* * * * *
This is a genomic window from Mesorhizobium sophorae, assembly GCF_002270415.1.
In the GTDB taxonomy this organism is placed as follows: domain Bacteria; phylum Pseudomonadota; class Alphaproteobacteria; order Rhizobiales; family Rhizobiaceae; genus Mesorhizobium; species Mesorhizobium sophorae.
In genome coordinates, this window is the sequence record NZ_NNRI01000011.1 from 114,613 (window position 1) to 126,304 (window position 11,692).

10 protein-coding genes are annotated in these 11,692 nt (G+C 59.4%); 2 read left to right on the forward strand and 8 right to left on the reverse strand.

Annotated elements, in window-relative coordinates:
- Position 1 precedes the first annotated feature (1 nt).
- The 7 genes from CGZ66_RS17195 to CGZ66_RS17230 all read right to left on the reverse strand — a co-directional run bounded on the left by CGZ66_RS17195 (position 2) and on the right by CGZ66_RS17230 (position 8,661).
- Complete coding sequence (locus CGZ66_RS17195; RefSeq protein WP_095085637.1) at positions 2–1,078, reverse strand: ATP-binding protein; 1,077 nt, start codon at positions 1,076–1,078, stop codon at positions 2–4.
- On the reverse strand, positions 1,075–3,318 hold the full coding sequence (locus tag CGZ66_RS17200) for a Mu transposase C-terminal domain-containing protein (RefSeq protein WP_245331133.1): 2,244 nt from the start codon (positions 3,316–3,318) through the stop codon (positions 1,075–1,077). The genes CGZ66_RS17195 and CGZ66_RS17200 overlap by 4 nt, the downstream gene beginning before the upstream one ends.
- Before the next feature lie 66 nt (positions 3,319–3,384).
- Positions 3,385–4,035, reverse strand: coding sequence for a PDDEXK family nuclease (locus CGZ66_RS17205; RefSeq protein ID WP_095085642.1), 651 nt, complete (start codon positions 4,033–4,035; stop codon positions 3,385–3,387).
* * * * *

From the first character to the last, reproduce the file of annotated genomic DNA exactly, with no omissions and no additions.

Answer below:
This is a genomic window from Mesorhizobium sophorae, assembly GCF_002270415.1.
In the GTDB taxonomy this organism is placed as follows: domain Bacteria; phylum Pseudomonadota; class Alphaproteobacteria; order Rhizobiales; family Rhizobiaceae; genus Mesorhizobium; species Mesorhizobium sophorae.
In genome coordinates, this window is the sequence record NZ_NNRI01000011.1 from 114,613 (window position 1) to 126,304 (window position 11,692).

10 protein-coding genes are annotated in these 11,692 nt (G+C 59.4%); 2 read left to right on the forward strand and 8 right to left on the reverse strand.

Annotated elements, in window-relative coordinates:
- Position 1 precedes the first annotated feature (1 nt).
- The 7 genes from CGZ66_RS17195 to CGZ66_RS17230 all read right to left on the reverse strand — a co-directional run bounded on the left by CGZ66_RS17195 (position 2) and on the right by CGZ66_RS17230 (position 8,661).
- Complete coding sequence (locus CGZ66_RS17195; RefSeq protein WP_095085637.1) at positions 2–1,078, reverse strand: ATP-binding protein; 1,077 nt, start codon at positions 1,076–1,078, stop codon at positions 2–4.
- On the reverse strand, positions 1,075–3,318 hold the full coding sequence (locus tag CGZ66_RS17200) for a Mu transposase C-terminal domain-containing protein (RefSeq protein WP_245331133.1): 2,244 nt from the start codon (positions 3,316–3,318) through the stop codon (positions 1,075–1,077). The genes CGZ66_RS17195 and CGZ66_RS17200 overlap by 4 nt, the downstream gene beginning before the upstream one ends.
- Before the next feature lie 66 nt (positions 3,319–3,384).
- Positions 3,385–4,035, reverse strand: coding sequence for a PDDEXK family nuclease (locus CGZ66_RS17205; RefSeq protein ID WP_095085642.1), 651 nt, complete (start codon positions 4,033–4,035; stop codon positions 3,385–3,387).